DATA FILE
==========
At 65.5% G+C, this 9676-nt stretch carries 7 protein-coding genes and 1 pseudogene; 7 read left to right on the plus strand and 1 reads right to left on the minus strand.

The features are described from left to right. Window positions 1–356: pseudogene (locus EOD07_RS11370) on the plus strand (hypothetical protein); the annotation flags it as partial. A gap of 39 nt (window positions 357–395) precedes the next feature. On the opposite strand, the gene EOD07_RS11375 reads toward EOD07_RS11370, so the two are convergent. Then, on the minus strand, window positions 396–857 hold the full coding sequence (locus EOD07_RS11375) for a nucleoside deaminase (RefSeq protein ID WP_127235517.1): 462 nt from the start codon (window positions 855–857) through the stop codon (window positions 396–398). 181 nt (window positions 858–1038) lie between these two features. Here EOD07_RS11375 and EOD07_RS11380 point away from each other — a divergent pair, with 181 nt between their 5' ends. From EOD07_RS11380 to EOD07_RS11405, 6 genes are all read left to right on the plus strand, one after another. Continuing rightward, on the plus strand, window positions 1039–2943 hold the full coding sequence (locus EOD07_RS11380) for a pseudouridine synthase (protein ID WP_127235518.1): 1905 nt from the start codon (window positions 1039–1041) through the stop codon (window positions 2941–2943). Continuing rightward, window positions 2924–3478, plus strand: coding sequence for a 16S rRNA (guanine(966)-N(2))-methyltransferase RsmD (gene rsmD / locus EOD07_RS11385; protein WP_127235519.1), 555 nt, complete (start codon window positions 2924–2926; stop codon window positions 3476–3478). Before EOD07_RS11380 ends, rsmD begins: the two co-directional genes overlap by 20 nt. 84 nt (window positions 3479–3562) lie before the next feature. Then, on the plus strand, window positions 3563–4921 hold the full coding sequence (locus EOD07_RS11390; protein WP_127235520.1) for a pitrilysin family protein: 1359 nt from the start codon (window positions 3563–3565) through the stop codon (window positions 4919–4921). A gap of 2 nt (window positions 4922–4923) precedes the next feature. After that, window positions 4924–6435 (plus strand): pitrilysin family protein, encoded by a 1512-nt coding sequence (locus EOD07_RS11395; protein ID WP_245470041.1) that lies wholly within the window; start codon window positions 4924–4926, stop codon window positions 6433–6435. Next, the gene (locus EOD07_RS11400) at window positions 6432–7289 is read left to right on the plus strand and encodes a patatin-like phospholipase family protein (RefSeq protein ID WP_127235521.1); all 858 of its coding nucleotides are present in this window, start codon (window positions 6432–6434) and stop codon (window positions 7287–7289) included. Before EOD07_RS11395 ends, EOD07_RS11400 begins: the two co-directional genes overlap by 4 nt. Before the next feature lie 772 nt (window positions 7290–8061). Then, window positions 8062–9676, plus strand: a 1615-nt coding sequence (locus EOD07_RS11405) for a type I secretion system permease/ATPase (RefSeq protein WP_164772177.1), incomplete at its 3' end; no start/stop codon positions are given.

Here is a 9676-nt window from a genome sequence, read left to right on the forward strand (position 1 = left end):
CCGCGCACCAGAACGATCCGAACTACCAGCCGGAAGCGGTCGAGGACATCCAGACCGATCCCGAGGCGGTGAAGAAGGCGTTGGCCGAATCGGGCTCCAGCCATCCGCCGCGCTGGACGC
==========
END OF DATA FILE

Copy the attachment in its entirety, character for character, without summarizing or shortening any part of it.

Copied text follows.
At 65.5% G+C, this 9676-nt stretch carries 7 protein-coding genes and 1 pseudogene; 7 read left to right on the plus strand and 1 reads right to left on the minus strand.

The features are described from left to right. Window positions 1–356: pseudogene (locus EOD07_RS11370) on the plus strand (hypothetical protein); the annotation flags it as partial. A gap of 39 nt (window positions 357–395) precedes the next feature. On the opposite strand, the gene EOD07_RS11375 reads toward EOD07_RS11370, so the two are convergent. Then, on the minus strand, window positions 396–857 hold the full coding sequence (locus EOD07_RS11375) for a nucleoside deaminase (RefSeq protein ID WP_127235517.1): 462 nt from the start codon (window positions 855–857) through the stop codon (window positions 396–398). 181 nt (window positions 858–1038) lie between these two features. Here EOD07_RS11375 and EOD07_RS11380 point away from each other — a divergent pair, with 181 nt between their 5' ends. From EOD07_RS11380 to EOD07_RS11405, 6 genes are all read left to right on the plus strand, one after another. Continuing rightward, on the plus strand, window positions 1039–2943 hold the full coding sequence (locus EOD07_RS11380) for a pseudouridine synthase (protein ID WP_127235518.1): 1905 nt from the start codon (window positions 1039–1041) through the stop codon (window positions 2941–2943). Continuing rightward, window positions 2924–3478, plus strand: coding sequence for a 16S rRNA (guanine(966)-N(2))-methyltransferase RsmD (gene rsmD / locus EOD07_RS11385; protein WP_127235519.1), 555 nt, complete (start codon window positions 2924–2926; stop codon window positions 3476–3478). Before EOD07_RS11380 ends, rsmD begins: the two co-directional genes overlap by 20 nt. 84 nt (window positions 3479–3562) lie before the next feature. Then, on the plus strand, window positions 3563–4921 hold the full coding sequence (locus EOD07_RS11390; protein WP_127235520.1) for a pitrilysin family protein: 1359 nt from the start codon (window positions 3563–3565) through the stop codon (window positions 4919–4921). A gap of 2 nt (window positions 4922–4923) precedes the next feature. After that, window positions 4924–6435 (plus strand): pitrilysin family protein, encoded by a 1512-nt coding sequence (locus EOD07_RS11395; protein ID WP_245470041.1) that lies wholly within the window; start codon window positions 4924–4926, stop codon window positions 6433–6435. Next, the gene (locus EOD07_RS11400) at window positions 6432–7289 is read left to right on the plus strand and encodes a patatin-like phospholipase family protein (RefSeq protein ID WP_127235521.1); all 858 of its coding nucleotides are present in this window, start codon (window positions 6432–6434) and stop codon (window positions 7287–7289) included. Before EOD07_RS11395 ends, EOD07_RS11400 begins: the two co-directional genes overlap by 4 nt. Before the next feature lie 772 nt (window positions 7290–8061). Then, window positions 8062–9676, plus strand: a 1615-nt coding sequence (locus EOD07_RS11405) for a type I secretion system permease/ATPase (RefSeq protein WP_164772177.1), incomplete at its 3' end; no start/stop codon positions are given.

Here is a 9676-nt window from a genome sequence, read left to right on the forward strand (position 1 = left end):
CCGCGCACCAGAACGATCCGAACTACCAGCCGGAAGCGGTCGAGGACATCCAGACCGATCCCGAGGCGGTGAAGAAGGCGTTGGCCGAATCGGGCTCCAGCCATCCGCCGCGCTGGACGC